Back to the science. Dr. Hall’s downscaling study was an essential precursor to the cool roofs and heat island legislation and projects. The 2-kilometer downscales helped both the public and policymakers to understand the effects. Climate change was no longer a vague generalized idea—it was specific and it meant Angelenos would be affected. The downscale studies on future precipitation and snowfall were also helpful on the policy front, as they implicitly argue for enhanced local water supply. As noted earlier, Dr. Hall’s study, aligning with a great many other studies, predicts precipitation patterns to remain the same. Therefore, to be resilient in the face of climate change, the city needs to do a better job of conserving water, such as promoting the adoption of drought-tolerant plants outdoors, capturing more stormwater and recycling sewage water. Predictions of future precipitation gives confidence that these local measures are effective investments.

We believe that local action can—and will— have global impacts and we’re proud of the Golden State’s leadership on climate action. If we go where the science leads us, we will have a bright future. It’s exciting to know we will continue to make more strides to find climate solutions to reduce greenhouse gases, save money, and improve the quality of life for Californians. —Jonathan Parfrey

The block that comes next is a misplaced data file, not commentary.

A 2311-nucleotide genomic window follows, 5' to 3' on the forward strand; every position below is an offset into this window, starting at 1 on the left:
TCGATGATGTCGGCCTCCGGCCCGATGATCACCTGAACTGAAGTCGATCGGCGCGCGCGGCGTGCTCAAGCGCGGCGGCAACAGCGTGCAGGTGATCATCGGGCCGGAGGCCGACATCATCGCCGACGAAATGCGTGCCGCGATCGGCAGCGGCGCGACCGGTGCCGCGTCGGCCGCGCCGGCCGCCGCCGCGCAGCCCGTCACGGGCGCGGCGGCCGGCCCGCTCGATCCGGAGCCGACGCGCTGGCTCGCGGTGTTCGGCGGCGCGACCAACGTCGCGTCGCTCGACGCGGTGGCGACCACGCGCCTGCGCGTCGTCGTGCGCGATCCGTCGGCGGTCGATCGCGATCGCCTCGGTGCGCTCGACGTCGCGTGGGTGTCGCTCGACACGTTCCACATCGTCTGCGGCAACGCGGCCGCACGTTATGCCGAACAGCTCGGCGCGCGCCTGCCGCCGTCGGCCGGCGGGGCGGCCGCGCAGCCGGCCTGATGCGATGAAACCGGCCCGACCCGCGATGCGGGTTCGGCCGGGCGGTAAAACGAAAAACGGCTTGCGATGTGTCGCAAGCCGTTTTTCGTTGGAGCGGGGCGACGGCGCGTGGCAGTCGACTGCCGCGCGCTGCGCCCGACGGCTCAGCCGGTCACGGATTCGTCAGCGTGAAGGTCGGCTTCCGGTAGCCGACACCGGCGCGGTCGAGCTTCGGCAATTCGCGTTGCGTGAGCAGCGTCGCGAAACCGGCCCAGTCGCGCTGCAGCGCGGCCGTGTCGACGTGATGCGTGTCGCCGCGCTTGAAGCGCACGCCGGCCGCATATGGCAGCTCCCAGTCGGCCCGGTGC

May 17, 2015

DECARBONIZING CALIFORNIA
Updates on climate news in Los Angeles and California

In Governor Jerry Brown’s update to the state budget, he’s committed $1.2 billion from cap-and-trade auction proceeds to reduce more GHG emissions.

A few years ago, we worked with UCLA to publish a study that detailed temperature changes across our region, predicting a rise in mid-century temperatures. The study, with additional predictions for end-of-century, was just released online by the Journal of Climate.

Move LA’s Gloria Ohland interviewed Metro’s new CEO Phil Washington. (Streetsblog)